Verlinsky, who has strongly defended the ethics of this intervention, argues that qualms about such genetic diagnoses will subside as the technique continues its inexorable progress from cases of concerned parents who carry known disease genes to those of parents with no known genetic-risk factors but who have difficulty conceiving a baby. “It will probably become routine in all in vitro fertilization cycles,” he predicts. It would offer women the option of discarding embryos that have genetic or chromosomal defects. “It’s the only scientific proven way to select an embryo. Everything else is absolutely irrelevant.”

Playing the Odds

Detailed genetic diagnostic tests may soon become routine for women undergoing in vitro fertilization. But for most women who become pregnant, the tools for detecting genetic defects still offer risks and uncertainties.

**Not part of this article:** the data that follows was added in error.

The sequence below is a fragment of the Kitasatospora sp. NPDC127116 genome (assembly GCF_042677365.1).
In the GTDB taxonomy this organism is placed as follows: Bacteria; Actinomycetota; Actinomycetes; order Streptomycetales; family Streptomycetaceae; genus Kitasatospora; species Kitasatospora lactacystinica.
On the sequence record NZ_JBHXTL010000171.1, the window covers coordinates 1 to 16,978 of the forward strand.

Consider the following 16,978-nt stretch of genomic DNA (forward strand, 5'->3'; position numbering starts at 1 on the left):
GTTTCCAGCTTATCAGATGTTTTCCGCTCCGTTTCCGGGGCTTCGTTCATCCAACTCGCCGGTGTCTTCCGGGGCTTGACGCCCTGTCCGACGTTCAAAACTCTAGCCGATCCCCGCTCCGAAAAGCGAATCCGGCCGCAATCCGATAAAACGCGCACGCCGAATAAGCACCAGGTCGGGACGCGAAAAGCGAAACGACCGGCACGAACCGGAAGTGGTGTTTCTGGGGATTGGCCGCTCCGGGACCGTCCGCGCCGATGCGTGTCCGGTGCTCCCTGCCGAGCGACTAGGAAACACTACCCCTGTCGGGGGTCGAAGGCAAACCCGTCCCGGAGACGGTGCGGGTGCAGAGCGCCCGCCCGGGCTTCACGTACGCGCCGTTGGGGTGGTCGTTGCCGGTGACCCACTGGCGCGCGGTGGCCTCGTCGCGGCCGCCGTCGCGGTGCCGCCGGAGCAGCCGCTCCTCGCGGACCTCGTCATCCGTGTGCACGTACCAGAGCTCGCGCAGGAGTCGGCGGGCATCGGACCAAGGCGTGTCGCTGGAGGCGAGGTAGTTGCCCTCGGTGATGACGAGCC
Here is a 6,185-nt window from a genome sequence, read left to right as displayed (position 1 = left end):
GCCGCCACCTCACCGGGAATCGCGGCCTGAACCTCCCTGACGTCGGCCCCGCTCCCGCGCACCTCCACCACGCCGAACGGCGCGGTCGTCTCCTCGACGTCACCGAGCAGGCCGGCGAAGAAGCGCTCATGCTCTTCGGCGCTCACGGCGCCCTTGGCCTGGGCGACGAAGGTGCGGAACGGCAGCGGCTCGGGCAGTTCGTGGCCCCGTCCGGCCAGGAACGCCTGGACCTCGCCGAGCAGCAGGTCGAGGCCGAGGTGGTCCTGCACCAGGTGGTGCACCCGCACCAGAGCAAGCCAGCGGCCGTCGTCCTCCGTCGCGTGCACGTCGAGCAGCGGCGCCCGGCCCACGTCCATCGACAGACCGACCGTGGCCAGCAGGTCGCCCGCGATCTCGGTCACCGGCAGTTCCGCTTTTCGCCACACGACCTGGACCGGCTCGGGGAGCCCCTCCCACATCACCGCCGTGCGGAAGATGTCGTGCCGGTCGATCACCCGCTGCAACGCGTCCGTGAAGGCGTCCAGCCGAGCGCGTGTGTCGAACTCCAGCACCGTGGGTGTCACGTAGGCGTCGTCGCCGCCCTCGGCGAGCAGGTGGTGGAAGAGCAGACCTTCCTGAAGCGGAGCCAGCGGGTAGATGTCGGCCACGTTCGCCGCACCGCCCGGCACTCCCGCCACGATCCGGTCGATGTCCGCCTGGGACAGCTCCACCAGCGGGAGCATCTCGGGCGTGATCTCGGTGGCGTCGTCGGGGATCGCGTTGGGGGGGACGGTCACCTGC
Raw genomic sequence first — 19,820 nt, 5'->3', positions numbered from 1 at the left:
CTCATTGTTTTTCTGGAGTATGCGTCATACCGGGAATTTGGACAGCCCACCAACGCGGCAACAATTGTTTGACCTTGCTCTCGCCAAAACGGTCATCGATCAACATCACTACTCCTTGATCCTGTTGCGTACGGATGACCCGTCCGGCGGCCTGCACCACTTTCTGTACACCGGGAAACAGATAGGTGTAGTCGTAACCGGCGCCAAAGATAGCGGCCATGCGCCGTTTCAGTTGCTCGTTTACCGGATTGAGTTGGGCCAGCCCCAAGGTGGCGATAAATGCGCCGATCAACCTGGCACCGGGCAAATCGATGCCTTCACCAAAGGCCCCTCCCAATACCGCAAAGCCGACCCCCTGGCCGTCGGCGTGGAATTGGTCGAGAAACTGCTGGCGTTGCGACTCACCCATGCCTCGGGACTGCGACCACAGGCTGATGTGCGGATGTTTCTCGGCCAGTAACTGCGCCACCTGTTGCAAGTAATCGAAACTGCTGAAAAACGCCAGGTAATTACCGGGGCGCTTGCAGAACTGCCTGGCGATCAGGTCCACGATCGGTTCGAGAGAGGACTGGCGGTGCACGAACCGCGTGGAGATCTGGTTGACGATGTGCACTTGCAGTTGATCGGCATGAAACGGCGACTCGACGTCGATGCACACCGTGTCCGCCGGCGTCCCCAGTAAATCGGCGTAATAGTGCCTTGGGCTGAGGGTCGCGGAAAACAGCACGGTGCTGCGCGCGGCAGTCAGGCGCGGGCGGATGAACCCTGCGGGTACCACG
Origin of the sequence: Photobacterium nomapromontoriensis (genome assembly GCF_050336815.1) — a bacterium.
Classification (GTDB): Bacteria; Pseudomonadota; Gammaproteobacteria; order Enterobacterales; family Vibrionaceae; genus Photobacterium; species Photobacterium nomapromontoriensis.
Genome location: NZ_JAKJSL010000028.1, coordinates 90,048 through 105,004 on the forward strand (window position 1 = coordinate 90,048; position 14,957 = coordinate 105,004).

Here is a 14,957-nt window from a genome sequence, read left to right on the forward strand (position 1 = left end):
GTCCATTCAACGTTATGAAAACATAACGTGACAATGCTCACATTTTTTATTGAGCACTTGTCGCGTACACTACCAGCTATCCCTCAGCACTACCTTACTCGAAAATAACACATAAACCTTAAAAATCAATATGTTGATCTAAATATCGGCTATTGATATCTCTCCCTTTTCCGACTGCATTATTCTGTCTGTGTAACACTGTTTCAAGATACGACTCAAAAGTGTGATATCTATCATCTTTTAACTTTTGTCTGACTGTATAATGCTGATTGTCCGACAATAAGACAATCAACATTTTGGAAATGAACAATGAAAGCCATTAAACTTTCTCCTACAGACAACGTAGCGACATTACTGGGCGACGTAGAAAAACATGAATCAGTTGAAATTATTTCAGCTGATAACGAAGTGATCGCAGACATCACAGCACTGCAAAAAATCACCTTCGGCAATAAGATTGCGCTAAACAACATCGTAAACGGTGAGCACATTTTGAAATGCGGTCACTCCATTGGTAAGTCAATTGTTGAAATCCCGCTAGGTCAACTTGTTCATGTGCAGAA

It is a warm London morning in June, and Kypros Nicolaides is bouncing from room to room in the Fetal Medicine Centre, a clinic just down the block from the city’s majestic Royal Academy of Music. An obstetrician and gynecologist who runs the Harris Birthright Centre for Fetal Medicine at King’s College Hospital and, one day a week, this private clinic, Nicolaides has his own intimate relationship with sound: he has developed an international reputation for pushing the bounds of prenatal ultrasound.

In an examination room, Nicolaides greets a 31-year-old woman, 13 weeks pregnant, who has been anxiously awaiting him. As a technician moves an ultrasound transducer over the woman’s belly, Nicolaides points to a monitor that shows the grainy image of a fetus. He then has the technician focus in on the folds of skin behind the fetus’s neck.